14. bjswift

    Here’s an abstract from AAS a few years ago that will be of interest:…206.1702C

  15. Thanks – I have a copy of Niven’s Neutron Star but I haven’t read it for years. I think I’ll read it again now.

    I think Doc’s right about the tidal forces – they would be far too strong to withstand. I don’t know about neutron star-stuff “inflating” though – back to what we call “normal” matter – would that really happen? I thought that once matter had been compressed to neutronium it would stay compressed.

    Anyway – it’s all food for thought. Thanks.

  16. bjswift

    @above: and 20% c –> ~0.5 millisec –> 2000 rotations/sec (at R=5 km; sorry for multi-posting!)

  17. Matt

    I read stuff like this and it’s just amazing. Such an awe-inspiring universe we live in, with astonishing, beautiful events like this happening all around us–why do so many feel the need to add an invisible friendly giant to the mix?

  18. Bunsen

    Allow me to put this simply…

    Science is SO DAMNED SEXY.

  19. Bunsen

    Oh, and Phil – do you have any higher resolution versions of those images that could be a little more background-friendly?

  20. “These millisecond pulsars are spinnning near their centrifugal breakup limit, with surface velocities nearly 20 percent the speed of light.”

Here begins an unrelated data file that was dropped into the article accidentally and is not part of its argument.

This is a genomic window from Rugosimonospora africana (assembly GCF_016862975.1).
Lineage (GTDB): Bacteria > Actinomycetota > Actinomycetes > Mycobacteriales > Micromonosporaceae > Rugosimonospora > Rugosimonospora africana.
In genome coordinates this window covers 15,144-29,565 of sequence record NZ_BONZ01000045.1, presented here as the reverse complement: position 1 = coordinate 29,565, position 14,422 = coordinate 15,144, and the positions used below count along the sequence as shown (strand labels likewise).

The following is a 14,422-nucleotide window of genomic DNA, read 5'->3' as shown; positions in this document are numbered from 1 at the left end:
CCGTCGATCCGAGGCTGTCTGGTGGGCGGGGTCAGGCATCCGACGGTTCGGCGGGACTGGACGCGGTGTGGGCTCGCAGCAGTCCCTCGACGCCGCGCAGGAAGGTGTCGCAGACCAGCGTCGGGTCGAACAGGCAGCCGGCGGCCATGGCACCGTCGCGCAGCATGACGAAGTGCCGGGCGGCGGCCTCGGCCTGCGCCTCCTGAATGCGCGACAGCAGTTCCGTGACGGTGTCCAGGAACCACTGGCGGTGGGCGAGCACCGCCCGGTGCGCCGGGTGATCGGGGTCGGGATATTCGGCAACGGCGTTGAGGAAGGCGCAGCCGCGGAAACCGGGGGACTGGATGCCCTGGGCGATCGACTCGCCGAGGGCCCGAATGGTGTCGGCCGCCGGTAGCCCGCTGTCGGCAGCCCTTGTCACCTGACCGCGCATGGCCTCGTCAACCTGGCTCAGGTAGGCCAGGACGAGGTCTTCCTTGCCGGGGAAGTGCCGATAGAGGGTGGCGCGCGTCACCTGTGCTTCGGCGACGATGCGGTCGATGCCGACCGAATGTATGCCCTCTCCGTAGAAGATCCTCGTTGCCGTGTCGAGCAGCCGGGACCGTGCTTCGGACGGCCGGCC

(From bjswift’s article)

    Wow! Just imagine what the sky would look like from the surface of a star spinning at that speed! Someone should try doing an artists impression of that – any takers?

    (btw my comments are still being caught in the spam filter, and take a while to appear on the page.)

  21. Click the images for higher-res versions.

  22. Arthur Maruyama

    Considering that Dr. Robert Forward got his doctorate for gravitational radiation (assuming that his entry in Wikipedia is accurate), I would guess that the most of the gravity science in “Dragon’s Egg” was probably correct for its day.

    On the short story “Neutron Star” Larry Niven himself admitted that the macguffin of the a space-faring race not understanding gravity tidal forces was weak in hind(most)sight, but that story and the rest of that collection are still enjoyable reads.

  23. Another impressive description of the awesomeness that is going on out there, Phil. Thank you very much.

    In the previous entry you asked the question: “But where are we ever to find such a person?”